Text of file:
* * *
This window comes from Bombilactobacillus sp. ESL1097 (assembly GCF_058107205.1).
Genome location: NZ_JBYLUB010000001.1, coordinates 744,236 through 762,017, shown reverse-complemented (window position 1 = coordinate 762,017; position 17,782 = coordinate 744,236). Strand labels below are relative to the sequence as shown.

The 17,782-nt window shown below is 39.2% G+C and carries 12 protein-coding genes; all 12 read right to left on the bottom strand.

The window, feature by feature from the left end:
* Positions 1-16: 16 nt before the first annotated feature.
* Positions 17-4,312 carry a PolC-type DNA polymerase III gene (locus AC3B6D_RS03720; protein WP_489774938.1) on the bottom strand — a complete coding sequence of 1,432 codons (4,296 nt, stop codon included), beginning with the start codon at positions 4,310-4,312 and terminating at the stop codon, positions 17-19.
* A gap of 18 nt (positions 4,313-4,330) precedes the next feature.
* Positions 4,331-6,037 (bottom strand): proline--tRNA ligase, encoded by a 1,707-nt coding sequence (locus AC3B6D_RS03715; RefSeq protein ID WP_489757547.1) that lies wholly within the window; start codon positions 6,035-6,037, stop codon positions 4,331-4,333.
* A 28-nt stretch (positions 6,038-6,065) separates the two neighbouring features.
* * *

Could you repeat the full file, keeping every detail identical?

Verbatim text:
This window comes from Bombilactobacillus sp. ESL1097 (assembly GCF_058107205.1).
Genome location: NZ_JBYLUB010000001.1, coordinates 744,236 through 762,017, shown reverse-complemented (window position 1 = coordinate 762,017; position 17,782 = coordinate 744,236). Strand labels below are relative to the sequence as shown.

The 17,782-nt window shown below is 39.2% G+C and carries 12 protein-coding genes; all 12 read right to left on the bottom strand.

The window, feature by feature from the left end:
* Positions 1-16: 16 nt before the first annotated feature.
* Positions 17-4,312 carry a PolC-type DNA polymerase III gene (locus AC3B6D_RS03720; protein WP_489774938.1) on the bottom strand — a complete coding sequence of 1,432 codons (4,296 nt, stop codon included), beginning with the start codon at positions 4,310-4,312 and terminating at the stop codon, positions 17-19.
* A gap of 18 nt (positions 4,313-4,330) precedes the next feature.
* Positions 4,331-6,037 (bottom strand): proline--tRNA ligase, encoded by a 1,707-nt coding sequence (locus AC3B6D_RS03715; RefSeq protein ID WP_489757547.1) that lies wholly within the window; start codon positions 6,035-6,037, stop codon positions 4,331-4,333.
* A 28-nt stretch (positions 6,038-6,065) separates the two neighbouring features.